The Cardiotonics held their first and only rehearsal about five minutes before showtime on Christmas Day, in a 10th floor conference room at Brigham and Women’s Hospital.
“All the sopranos here, altos over here, tenors here, basses and baritones there, and all the people who only sing in the shower over here,” Dr. Thomas Michel, a cardiologist holding a red accordion, told the dozen or so young doctors and others — many in blue scrubs, white coats, and antlers or Santa hats. “These patients are too sick to be with their families on Christmas. Our goal is to make them feel like they’re with the Brigham family.”
After practice runs of “Silent Night” and “Dona Nobis Pacem,” the group was ready. They walked toward their first patient room, accompanied by Michel’s upbeat accordion music.
The Cardiotonics — which means medicine for the heart — have been caroling at the Brigham for eight years. Michel, 64, who is Jewish, has been playing Christmas music for the sick and elderly since he was a teenager in Portland, Ore., as a way to make the day more meaningful for both him and his audience.
As the group strolled through the halls singing, other patients, their families, and hospital employees shot videos on their iPhones, smiling and singing along. They stopped in patients’ rooms for a song or two each. Some patients requested “Feliz Navidad”; others wanted “O Come, All Ye Faithful” or “Santa Claus is Coming to Town.”
“We wish you a speedy recovery,” Michel told patients.
They entered the room of patient Jim Shaer, 61, of Melrose, who wore a Santa hat and wept as they sang “Silent Night.” He bowed his head. After the last line, he murmured: “Thank you.”
Shaer said he grew up as an altar boy, and this year was his first not attending Mass on Christmas. The carols evoked strong memories for him and brought a sense of holiness.
“My heart has reached about its point where it can’t really serve me anymore,” Shaer said. “You start feeling sorry for yourself, that you’re not with your family” on Christmas, he said, but being serenaded by the doctors “was very moving.”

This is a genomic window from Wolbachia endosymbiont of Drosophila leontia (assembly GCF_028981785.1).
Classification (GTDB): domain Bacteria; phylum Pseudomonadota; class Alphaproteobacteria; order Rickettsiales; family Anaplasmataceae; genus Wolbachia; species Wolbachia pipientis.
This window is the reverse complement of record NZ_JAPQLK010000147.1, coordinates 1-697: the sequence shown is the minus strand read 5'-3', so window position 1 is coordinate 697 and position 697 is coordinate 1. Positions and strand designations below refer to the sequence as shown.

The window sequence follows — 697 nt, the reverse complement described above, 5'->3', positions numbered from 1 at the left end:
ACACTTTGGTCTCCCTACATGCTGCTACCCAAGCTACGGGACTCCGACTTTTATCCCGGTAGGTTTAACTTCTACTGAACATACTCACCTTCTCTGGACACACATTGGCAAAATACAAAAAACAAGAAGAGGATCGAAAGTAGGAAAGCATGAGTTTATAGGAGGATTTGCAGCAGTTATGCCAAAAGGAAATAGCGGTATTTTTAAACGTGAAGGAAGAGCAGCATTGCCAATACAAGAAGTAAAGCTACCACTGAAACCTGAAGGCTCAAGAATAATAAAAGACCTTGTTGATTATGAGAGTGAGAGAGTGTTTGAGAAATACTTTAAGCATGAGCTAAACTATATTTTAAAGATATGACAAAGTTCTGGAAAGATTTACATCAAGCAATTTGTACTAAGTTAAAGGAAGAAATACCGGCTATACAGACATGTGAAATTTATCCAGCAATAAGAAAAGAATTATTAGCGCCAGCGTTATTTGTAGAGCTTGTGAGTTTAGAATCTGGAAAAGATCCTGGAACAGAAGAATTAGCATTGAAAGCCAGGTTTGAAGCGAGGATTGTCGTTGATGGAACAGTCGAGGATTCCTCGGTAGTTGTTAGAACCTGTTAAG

As the group sang a Hanukkah song through the halls, a man visiting his father-in-law leapt from the room. During a lull, he started singing “Have Yourself a Merry Little Christmas,” prompting the group to join in with harmonies.
“It’s such a nice moment of doctors giving back from the heart,” said the man, James Bruce, 58, of Brockton, who trained as a singer. “It’s a real special moment joining common people with something they can understand irrespective of their languages.”
Many of the singers over the years have been Jewish, Muslim, or others who volunteered to work on the holiday, though some were Christians who had no choice. Some said they looked forward to it every year.
Dr. Yvonne Okaka, an internal medicine resident, said she was sad to miss out on her family’s Christmas but she loved singing for the patients.
“It’s definitely an emotional experience for the patients and for us too, just because of the songs,” she said. “This is probably not our first choice of where we’d want to be, but I feel lucky to be here for the patients.”
The cheery music was a welcome distraction for many from some grim realities playing out across the hospital. At one point, a nurse guided the group away from one room, saying the patient inside had just passed away. Later, doctors said, a young patient couldn’t host the carolers because she was receiving chemotherapy.
In another room, Susan Martillotta, 70, of Cotuit, cried as she sang along to “Silent Night,” despite tubes in her nose. She said Michel, one of her physicians, sang to her on her birthday a few days earlier.
“I’ve just been blessed by a great team of doctors,” Martillotta said. “It’s not what I would’ve chosen, but it’s been a blessing. He’s been unbelievable.”
Caroling isn’t the only way Michel has found to weave his passion for medicine with his love for the accordion, which he taught himself 12 years ago after years of playing violin and piano. In November, he and his Moscow-based research partner presented their award-winning research on oxygen’s toxic effects on the heart in a musical performance titled “The Chemogenetics Tango.” In 2017, he greeted an Iranian researcher at Logan International Airport playing an Iranian folk song he learned on the fly. The researcher’s arrival had been delayed for eight months because of President Trump’s travel ban.
“Music and science both transcend international boundaries,” Michel said.
To Michel, the music represents more than just a little bit of joy for people. It holds a deeper meaning.
Last year, one of Michel’s patients requested “I’ll Be Home For Christmas.” He didn’t know the song, so he looked it up on YouTube. While the group sang it to her, she cried. Afterward, she said she had listened to that song while her husband was overseas during World War II. She missed him again as he had died three months earlier.
“It’s a sign that there are many ways that we can connect with one another in ways that are mutually inspirational and moving,” Michel said. “That makes Christmas special even for those of us who view it as a day where we have light traffic, easy parking, and Chinese food for dinner.”
The world, he said, needs more moments like those.